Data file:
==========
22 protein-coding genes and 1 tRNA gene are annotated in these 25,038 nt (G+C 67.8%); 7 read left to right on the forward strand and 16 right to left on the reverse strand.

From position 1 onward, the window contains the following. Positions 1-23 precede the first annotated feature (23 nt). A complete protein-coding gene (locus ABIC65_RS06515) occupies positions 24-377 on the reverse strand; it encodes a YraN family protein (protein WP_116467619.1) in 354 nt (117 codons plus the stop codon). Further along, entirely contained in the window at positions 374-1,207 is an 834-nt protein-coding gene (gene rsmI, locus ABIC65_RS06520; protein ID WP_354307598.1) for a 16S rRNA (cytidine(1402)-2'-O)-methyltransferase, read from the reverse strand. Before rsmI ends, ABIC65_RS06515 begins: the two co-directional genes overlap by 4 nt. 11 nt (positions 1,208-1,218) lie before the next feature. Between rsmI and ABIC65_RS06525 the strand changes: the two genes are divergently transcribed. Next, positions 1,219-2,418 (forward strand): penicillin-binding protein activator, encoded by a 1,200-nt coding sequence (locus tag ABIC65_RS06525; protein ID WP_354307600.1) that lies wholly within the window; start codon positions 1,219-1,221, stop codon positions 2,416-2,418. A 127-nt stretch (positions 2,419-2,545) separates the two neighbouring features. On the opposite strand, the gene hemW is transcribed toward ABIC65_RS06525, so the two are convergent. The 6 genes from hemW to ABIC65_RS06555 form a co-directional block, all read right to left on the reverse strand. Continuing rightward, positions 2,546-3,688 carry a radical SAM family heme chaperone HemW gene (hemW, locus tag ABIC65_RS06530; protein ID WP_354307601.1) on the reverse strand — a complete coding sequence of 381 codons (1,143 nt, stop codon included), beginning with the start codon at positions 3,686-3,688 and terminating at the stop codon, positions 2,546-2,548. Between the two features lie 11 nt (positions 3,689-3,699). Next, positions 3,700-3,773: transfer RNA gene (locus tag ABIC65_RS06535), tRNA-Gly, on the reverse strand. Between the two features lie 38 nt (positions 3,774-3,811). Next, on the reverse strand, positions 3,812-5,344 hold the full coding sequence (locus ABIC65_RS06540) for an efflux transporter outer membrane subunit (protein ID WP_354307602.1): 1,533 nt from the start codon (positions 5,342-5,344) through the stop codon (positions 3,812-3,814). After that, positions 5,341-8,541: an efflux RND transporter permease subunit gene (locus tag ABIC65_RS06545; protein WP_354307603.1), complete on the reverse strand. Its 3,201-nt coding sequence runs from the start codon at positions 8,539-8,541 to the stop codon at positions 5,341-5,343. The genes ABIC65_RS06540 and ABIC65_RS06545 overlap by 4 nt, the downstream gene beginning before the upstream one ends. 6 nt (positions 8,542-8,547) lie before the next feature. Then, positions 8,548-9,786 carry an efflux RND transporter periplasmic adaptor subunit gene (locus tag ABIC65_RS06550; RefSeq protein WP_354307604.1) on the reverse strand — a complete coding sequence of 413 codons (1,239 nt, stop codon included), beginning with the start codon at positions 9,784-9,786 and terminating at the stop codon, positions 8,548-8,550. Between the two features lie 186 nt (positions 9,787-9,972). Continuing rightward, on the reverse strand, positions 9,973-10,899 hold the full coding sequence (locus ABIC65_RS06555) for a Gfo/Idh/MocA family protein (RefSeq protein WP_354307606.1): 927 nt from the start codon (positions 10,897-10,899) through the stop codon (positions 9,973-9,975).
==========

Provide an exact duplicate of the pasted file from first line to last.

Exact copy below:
22 protein-coding genes and 1 tRNA gene are annotated in these 25,038 nt (G+C 67.8%); 7 read left to right on the forward strand and 16 right to left on the reverse strand.

From position 1 onward, the window contains the following. Positions 1-23 precede the first annotated feature (23 nt). A complete protein-coding gene (locus ABIC65_RS06515) occupies positions 24-377 on the reverse strand; it encodes a YraN family protein (protein WP_116467619.1) in 354 nt (117 codons plus the stop codon). Further along, entirely contained in the window at positions 374-1,207 is an 834-nt protein-coding gene (gene rsmI, locus ABIC65_RS06520; protein ID WP_354307598.1) for a 16S rRNA (cytidine(1402)-2'-O)-methyltransferase, read from the reverse strand. Before rsmI ends, ABIC65_RS06515 begins: the two co-directional genes overlap by 4 nt. 11 nt (positions 1,208-1,218) lie before the next feature. Between rsmI and ABIC65_RS06525 the strand changes: the two genes are divergently transcribed. Next, positions 1,219-2,418 (forward strand): penicillin-binding protein activator, encoded by a 1,200-nt coding sequence (locus tag ABIC65_RS06525; protein ID WP_354307600.1) that lies wholly within the window; start codon positions 1,219-1,221, stop codon positions 2,416-2,418. A 127-nt stretch (positions 2,419-2,545) separates the two neighbouring features. On the opposite strand, the gene hemW is transcribed toward ABIC65_RS06525, so the two are convergent. The 6 genes from hemW to ABIC65_RS06555 form a co-directional block, all read right to left on the reverse strand. Continuing rightward, positions 2,546-3,688 carry a radical SAM family heme chaperone HemW gene (hemW, locus tag ABIC65_RS06530; protein ID WP_354307601.1) on the reverse strand — a complete coding sequence of 381 codons (1,143 nt, stop codon included), beginning with the start codon at positions 3,686-3,688 and terminating at the stop codon, positions 2,546-2,548. Between the two features lie 11 nt (positions 3,689-3,699). Next, positions 3,700-3,773: transfer RNA gene (locus tag ABIC65_RS06535), tRNA-Gly, on the reverse strand. Between the two features lie 38 nt (positions 3,774-3,811). Next, on the reverse strand, positions 3,812-5,344 hold the full coding sequence (locus ABIC65_RS06540) for an efflux transporter outer membrane subunit (protein ID WP_354307602.1): 1,533 nt from the start codon (positions 5,342-5,344) through the stop codon (positions 3,812-3,814). After that, positions 5,341-8,541: an efflux RND transporter permease subunit gene (locus tag ABIC65_RS06545; protein WP_354307603.1), complete on the reverse strand. Its 3,201-nt coding sequence runs from the start codon at positions 8,539-8,541 to the stop codon at positions 5,341-5,343. The genes ABIC65_RS06540 and ABIC65_RS06545 overlap by 4 nt, the downstream gene beginning before the upstream one ends. 6 nt (positions 8,542-8,547) lie before the next feature. Then, positions 8,548-9,786 carry an efflux RND transporter periplasmic adaptor subunit gene (locus tag ABIC65_RS06550; RefSeq protein WP_354307604.1) on the reverse strand — a complete coding sequence of 413 codons (1,239 nt, stop codon included), beginning with the start codon at positions 9,784-9,786 and terminating at the stop codon, positions 8,548-8,550. Between the two features lie 186 nt (positions 9,787-9,972). Continuing rightward, on the reverse strand, positions 9,973-10,899 hold the full coding sequence (locus ABIC65_RS06555) for a Gfo/Idh/MocA family protein (RefSeq protein WP_354307606.1): 927 nt from the start codon (positions 10,897-10,899) through the stop codon (positions 9,973-9,975).